Thursday, January 27, 2011

Angel Food Cake with Blueberries

Monday was Seth's birthday - the big 3-2 - and the first birthday we were able to spend together (last year I was in Uganda, the year before in the States.) My Thai cookbook includes a recipe for Shrimp Pad Thai (Phat Thai.) Seth had expressed interest in it back in December and, not to keep on the edge of your seat, that's what I made him for dinner. It would also have been the subject of this post except I had trouble juggling the order of ingredients and couldn't be bothered with taking pictures of the process. Plus I overcooked the noodles and, honestly, I didn't like it. Seth and Ryan loved the dish but I thought it was slightly bland and I think it's possible I don't like shrimp much anymore. That possibility horrifies me so I'll ignore it for now and give you some cake instead.

Delicious Angel Food Cake. I love angel food and for many years my mom made it for my birthday, albeit from a packaged mix - she didn't want to be bothered with so many egg whites and so  many wasted egg yolks. (I whip my yolks for several minutes to get them good and frothy, then make a huge omelet from them. I hear tell that others make ice cream.) Nevertheless she still bought the special tube pan just for the purpose of making me my cake, so who cares how the cake was made?

My apologies for the photo. I just wanted to eat it!
Luckily for Seth I spent time reading through the Martha Stewart Living magazines my sister had hidden amongst her cookbooks, one of which included an angel food recipe. I figured if Martha made it, it must be good and now I can say, yes, yes it is. I was worried about deflating the eggs when I folded in the flour, but thanks to a tip from Masterchef Australia (turn the bowl as you fold, so if you are pulling your spatula to the left, turn the bowl to the right) my eggs remained fully whipped and my cake came out light and springy. The recipe advises against self-rising flour but that's all I had on-hand and I saw no problems with it. Perhaps cake flour would have made an even airier cake - perhaps. You can make your own cake flour by mixing 2 tablespoons cornstarch per 1 cup flour needed for the recipe, sifting twice, then measuring from that mixture.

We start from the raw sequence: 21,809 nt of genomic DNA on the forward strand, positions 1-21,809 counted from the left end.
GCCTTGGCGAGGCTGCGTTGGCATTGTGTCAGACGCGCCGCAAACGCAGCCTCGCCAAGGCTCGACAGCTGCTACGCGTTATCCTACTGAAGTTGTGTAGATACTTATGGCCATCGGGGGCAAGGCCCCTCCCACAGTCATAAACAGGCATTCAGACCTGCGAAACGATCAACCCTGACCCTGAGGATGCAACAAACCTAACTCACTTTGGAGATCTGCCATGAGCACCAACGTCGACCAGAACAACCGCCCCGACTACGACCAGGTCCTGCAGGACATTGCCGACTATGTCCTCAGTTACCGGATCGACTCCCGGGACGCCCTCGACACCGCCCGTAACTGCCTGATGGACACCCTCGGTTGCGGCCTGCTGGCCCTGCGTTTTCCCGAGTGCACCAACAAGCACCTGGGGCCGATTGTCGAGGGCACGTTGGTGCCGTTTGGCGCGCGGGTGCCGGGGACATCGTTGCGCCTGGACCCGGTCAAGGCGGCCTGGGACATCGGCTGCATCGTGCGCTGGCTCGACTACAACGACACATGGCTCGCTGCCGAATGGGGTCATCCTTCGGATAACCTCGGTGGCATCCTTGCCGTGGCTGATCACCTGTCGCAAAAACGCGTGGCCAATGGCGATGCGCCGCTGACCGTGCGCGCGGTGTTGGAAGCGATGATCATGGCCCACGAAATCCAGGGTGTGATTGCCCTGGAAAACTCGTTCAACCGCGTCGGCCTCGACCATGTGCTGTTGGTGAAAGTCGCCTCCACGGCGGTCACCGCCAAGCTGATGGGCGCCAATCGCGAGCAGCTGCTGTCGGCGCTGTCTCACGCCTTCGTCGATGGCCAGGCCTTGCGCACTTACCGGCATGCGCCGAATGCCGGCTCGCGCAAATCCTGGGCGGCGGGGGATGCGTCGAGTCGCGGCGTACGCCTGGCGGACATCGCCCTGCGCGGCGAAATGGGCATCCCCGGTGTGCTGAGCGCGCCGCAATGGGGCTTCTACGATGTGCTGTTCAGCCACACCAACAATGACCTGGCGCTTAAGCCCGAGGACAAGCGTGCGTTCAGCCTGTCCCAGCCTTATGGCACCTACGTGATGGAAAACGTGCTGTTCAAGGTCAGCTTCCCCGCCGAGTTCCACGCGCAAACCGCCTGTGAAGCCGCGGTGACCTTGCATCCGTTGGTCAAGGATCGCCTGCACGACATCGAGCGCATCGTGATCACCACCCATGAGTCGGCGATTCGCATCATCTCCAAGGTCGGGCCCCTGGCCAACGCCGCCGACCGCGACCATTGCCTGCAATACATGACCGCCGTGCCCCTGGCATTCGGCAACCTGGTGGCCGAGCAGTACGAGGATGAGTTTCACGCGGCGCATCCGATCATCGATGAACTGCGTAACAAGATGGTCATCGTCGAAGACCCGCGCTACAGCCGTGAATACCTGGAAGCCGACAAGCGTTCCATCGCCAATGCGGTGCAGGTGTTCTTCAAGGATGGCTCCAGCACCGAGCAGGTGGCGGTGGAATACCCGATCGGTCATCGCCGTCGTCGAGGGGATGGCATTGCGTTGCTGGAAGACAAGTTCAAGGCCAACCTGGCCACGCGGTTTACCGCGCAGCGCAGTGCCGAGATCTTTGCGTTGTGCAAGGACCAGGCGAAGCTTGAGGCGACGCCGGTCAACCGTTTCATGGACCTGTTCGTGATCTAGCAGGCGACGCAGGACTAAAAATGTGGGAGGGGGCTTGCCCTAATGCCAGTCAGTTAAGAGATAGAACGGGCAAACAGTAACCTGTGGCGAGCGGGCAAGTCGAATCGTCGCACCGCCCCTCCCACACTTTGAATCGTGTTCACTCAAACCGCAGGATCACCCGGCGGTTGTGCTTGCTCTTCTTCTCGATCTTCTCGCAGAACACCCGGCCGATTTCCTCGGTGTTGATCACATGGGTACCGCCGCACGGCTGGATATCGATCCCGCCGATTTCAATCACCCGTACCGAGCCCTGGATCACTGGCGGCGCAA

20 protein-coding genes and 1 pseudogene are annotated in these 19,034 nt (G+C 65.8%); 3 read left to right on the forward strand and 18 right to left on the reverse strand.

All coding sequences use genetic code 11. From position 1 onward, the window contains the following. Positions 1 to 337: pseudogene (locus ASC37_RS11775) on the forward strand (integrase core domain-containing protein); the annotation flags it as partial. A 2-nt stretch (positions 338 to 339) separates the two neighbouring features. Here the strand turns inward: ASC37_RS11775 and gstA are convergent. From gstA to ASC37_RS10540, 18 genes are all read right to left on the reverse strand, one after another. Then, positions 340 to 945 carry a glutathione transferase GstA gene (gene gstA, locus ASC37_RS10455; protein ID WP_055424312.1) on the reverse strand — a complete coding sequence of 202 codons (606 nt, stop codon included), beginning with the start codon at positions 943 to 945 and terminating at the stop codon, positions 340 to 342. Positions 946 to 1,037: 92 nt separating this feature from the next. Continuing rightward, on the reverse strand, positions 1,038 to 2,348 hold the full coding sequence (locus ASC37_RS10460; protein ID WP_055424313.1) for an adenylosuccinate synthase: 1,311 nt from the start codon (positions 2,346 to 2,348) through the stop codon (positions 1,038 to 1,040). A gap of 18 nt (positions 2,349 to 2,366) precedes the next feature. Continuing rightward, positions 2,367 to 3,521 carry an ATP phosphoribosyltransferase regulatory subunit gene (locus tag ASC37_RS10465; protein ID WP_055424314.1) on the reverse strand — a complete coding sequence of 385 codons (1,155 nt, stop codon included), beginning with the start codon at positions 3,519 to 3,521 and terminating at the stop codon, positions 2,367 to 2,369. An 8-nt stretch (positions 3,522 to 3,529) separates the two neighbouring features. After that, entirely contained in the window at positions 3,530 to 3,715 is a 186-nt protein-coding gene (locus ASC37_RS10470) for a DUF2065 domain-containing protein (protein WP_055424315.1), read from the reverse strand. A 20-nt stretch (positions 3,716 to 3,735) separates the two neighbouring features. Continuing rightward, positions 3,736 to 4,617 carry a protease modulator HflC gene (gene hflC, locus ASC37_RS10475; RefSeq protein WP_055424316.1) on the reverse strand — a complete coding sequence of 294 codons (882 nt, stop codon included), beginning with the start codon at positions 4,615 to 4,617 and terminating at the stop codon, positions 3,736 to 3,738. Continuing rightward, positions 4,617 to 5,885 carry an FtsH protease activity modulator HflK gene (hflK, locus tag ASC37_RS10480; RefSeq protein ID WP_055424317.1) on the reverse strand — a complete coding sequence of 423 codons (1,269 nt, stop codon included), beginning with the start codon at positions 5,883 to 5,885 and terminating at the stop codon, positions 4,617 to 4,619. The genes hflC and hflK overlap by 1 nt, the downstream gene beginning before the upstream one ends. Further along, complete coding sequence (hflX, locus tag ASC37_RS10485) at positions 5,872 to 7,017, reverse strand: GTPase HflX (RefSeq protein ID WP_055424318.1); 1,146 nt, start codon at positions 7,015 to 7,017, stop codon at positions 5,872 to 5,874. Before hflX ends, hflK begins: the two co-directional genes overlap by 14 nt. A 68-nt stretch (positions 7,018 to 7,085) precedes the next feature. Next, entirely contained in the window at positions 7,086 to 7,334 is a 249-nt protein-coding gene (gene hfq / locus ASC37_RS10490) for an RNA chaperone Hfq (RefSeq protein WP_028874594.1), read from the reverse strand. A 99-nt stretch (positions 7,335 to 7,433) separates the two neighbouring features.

Of course the best part of angel food cake is that because of its inherent fluffiness, lightness and largely guilt-free nature, you don't have to think twice about whether or not to have a second piece. And if the entire cake is gone by the end of the night I won't tell anyone, but I'll understand.

Posted by Picasa

Angel Food Cake
Martha Stewart Living Magazine

Cuts into 10 healthy slices

1cup plus 1tbsp cake flour
1 1/2cups granulated sugar
12 egg whites
1tbsp warm water
1/2tsp salt
1tsp cream of tartar
1tsp vanilla extract

1. Preheat oven to 325F with rack in lower third of oven. Sift together flour and 3/4 cup of sugar. Repeat sifting four more times.

2. Beat egg whites and the warm water with a mixer on low speed until foamy. Add salt, cream of tartar and vanilla and beat on medium speed until soft peaks form, about 3 minutes. With mixer running gradually add remaining 3/4 cup sugar, 1 tablespoon at a time. Raise speed to high and beat until peaks are stiff and glossy (but not dry), about 2 minutes more.

3. Transfer mixture to a large bowl. Sift flour mixture over egg white mixture in 6 parts, gently folding in each addition with a rubber spatula.

4. Gently pour batter into a 10-inch tube pan (or two round 9-inch cake pans.) Run a knife through the batter to release any air bubbles. Bake until cake is golden brown and springs back when touched, 40-45 minutes.

5. Invert pan on wire rack and cool for about 1 hour. Carefully run a knife around sides of pan to loosen, then unmold onto wire rack.

6. If using tube pan, cut cake in half and spread whipped cream on bottom half. Pop on top half and slather with more whipped cream and blueberries (or fruit of your choice.)

For blueberries:

1. Combine 500grams (a little less than one pound) blueberries in saucepans with 1-2 tablespoons lemon juice (depending on taste), 1/4 cup sugar and 1-2 tablespoons of water (depending on your blueberries.) Cook over medium heat for about 10 minutes, to allow berries to burst and cook down slightly. (At this point I removed 1/2 cup of liquid (and a few berries) to add to the whipped cream for the middle. Allow to cool before adding to the whipped cream.)

2. Make a cornstarch slurry (with 1 tablespoon cornstarch and 1 1/2 tablespoons water) and add to berries in saucepan. Cook until mixture thickens, about 2 minutes, and remove from heat. Allow to cool before topping cake.

No comments:

Post a Comment